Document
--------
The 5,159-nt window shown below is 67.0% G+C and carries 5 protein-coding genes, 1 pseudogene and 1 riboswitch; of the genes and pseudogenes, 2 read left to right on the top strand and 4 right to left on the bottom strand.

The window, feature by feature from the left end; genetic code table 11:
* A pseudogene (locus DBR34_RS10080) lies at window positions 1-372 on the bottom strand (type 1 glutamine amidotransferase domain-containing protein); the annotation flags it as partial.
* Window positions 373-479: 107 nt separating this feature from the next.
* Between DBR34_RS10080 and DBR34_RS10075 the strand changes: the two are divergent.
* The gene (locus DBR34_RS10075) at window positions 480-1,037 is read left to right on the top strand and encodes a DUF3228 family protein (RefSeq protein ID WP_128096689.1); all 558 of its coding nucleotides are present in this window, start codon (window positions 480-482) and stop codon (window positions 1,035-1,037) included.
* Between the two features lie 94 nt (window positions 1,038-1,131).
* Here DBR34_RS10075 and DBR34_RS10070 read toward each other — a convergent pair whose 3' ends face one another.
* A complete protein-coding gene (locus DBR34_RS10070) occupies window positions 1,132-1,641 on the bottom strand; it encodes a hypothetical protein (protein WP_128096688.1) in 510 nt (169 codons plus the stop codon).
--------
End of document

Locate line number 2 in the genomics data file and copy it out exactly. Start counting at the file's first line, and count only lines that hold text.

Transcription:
The window, feature by feature from the left end; genetic code table 11: